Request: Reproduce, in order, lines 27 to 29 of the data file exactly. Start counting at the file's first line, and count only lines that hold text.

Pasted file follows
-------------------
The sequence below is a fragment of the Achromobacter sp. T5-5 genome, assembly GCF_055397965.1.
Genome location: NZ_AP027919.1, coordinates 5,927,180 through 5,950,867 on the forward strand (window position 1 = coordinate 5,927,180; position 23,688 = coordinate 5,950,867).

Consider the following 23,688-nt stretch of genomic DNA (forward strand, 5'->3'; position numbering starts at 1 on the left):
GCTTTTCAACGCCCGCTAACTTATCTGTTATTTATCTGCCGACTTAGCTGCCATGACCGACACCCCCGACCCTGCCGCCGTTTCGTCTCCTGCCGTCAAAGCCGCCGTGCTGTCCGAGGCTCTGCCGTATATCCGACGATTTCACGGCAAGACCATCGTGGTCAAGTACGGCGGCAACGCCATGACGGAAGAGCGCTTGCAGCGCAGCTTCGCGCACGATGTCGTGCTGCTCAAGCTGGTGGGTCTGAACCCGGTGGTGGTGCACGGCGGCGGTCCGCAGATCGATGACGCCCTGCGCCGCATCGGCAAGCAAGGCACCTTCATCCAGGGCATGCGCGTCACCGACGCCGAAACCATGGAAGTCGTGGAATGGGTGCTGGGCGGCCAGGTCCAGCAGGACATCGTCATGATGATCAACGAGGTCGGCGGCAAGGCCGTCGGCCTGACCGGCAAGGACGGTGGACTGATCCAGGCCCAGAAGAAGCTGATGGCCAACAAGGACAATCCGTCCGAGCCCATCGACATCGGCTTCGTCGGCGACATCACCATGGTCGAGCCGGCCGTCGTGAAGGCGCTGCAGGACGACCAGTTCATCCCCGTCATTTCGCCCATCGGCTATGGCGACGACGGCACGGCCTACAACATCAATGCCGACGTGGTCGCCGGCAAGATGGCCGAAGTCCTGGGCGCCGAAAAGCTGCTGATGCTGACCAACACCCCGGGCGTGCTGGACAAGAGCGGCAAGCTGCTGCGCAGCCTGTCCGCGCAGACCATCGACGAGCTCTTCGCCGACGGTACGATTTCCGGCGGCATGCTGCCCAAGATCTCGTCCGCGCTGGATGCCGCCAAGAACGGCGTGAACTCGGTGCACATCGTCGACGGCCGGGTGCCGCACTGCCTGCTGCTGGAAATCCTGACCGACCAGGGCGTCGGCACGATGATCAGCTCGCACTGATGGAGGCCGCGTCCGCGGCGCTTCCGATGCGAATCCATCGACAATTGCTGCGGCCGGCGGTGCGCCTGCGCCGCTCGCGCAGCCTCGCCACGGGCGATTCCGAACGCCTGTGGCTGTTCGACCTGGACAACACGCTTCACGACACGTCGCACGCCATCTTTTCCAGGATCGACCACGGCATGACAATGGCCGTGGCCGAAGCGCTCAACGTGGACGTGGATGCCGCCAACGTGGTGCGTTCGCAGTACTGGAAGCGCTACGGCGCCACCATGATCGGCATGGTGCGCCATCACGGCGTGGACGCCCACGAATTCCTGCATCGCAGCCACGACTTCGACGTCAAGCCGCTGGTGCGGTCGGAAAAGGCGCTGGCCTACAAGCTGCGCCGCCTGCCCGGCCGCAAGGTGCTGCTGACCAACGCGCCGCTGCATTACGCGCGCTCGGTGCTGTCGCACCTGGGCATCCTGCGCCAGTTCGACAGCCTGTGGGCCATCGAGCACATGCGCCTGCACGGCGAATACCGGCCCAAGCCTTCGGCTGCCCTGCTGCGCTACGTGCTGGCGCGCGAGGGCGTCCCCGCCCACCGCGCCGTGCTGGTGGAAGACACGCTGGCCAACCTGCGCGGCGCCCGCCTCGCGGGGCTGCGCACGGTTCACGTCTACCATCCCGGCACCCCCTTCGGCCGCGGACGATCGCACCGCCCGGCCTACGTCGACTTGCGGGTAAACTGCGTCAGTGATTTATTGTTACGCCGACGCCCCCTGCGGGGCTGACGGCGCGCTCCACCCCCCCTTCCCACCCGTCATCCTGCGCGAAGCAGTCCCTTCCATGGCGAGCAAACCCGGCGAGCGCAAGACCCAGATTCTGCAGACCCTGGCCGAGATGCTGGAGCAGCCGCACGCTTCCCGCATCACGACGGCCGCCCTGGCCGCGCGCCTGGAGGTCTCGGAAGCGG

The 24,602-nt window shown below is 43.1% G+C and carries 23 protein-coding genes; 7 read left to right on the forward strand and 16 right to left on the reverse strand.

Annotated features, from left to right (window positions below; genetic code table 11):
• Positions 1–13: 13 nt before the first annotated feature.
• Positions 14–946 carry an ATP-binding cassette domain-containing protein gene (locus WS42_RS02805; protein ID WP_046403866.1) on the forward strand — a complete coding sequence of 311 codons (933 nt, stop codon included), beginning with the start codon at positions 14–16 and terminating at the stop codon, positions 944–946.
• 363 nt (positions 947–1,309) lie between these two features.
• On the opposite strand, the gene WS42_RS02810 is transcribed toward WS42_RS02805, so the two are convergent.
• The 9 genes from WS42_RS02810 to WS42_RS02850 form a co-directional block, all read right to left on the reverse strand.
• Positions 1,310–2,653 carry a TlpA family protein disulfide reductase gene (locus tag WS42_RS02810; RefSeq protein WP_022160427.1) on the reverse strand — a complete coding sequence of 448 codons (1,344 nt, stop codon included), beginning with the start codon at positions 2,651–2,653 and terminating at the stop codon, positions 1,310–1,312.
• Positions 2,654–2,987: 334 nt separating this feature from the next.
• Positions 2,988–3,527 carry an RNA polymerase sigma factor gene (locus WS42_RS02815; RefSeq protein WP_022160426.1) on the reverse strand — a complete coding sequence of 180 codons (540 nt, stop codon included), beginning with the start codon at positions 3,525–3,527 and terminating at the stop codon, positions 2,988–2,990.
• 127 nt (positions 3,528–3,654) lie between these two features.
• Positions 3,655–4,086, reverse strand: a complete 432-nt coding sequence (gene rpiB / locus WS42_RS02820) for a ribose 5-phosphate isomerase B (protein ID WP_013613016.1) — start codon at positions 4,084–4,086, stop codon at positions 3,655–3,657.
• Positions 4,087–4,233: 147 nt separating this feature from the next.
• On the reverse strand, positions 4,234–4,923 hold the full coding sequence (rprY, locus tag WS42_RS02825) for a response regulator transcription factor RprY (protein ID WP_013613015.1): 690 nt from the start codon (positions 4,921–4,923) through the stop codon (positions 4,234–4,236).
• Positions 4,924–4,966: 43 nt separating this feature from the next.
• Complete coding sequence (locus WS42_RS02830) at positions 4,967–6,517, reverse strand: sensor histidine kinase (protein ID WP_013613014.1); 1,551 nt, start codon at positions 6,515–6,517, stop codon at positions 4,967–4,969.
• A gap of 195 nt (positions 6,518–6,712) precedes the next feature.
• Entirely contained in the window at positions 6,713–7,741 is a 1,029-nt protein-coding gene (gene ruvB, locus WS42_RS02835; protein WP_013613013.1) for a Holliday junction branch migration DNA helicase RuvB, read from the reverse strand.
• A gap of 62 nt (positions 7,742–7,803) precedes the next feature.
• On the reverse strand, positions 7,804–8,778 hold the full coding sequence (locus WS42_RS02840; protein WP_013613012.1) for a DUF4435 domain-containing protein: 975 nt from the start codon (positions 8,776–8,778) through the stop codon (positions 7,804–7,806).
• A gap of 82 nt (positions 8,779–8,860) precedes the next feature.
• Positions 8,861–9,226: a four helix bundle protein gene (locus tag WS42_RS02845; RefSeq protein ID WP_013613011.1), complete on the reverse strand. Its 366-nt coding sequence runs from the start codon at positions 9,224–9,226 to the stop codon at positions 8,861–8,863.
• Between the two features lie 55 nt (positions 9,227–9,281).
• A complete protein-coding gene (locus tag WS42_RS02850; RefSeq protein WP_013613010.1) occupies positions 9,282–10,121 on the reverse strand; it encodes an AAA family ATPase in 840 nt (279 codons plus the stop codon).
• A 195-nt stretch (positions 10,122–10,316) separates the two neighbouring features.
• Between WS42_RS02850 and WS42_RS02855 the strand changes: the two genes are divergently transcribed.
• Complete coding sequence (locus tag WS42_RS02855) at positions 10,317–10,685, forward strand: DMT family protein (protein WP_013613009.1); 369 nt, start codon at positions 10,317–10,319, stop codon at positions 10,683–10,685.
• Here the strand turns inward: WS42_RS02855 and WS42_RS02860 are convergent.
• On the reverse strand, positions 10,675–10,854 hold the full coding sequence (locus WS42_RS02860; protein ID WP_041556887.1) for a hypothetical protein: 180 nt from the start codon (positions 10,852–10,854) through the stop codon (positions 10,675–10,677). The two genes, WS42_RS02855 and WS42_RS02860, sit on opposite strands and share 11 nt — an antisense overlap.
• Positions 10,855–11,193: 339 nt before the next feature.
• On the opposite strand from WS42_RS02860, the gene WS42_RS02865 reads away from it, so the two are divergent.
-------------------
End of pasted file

• Between the two features lie 55 nt (positions 9,227–9,281).
• A complete protein-coding gene (locus tag WS42_RS02850; RefSeq protein WP_013613010.1) occupies positions 9,282–10,121 on the reverse strand; it encodes an AAA family ATPase in 840 nt (279 codons plus the stop codon).
• A 195-nt stretch (positions 10,122–10,316) separates the two neighbouring features.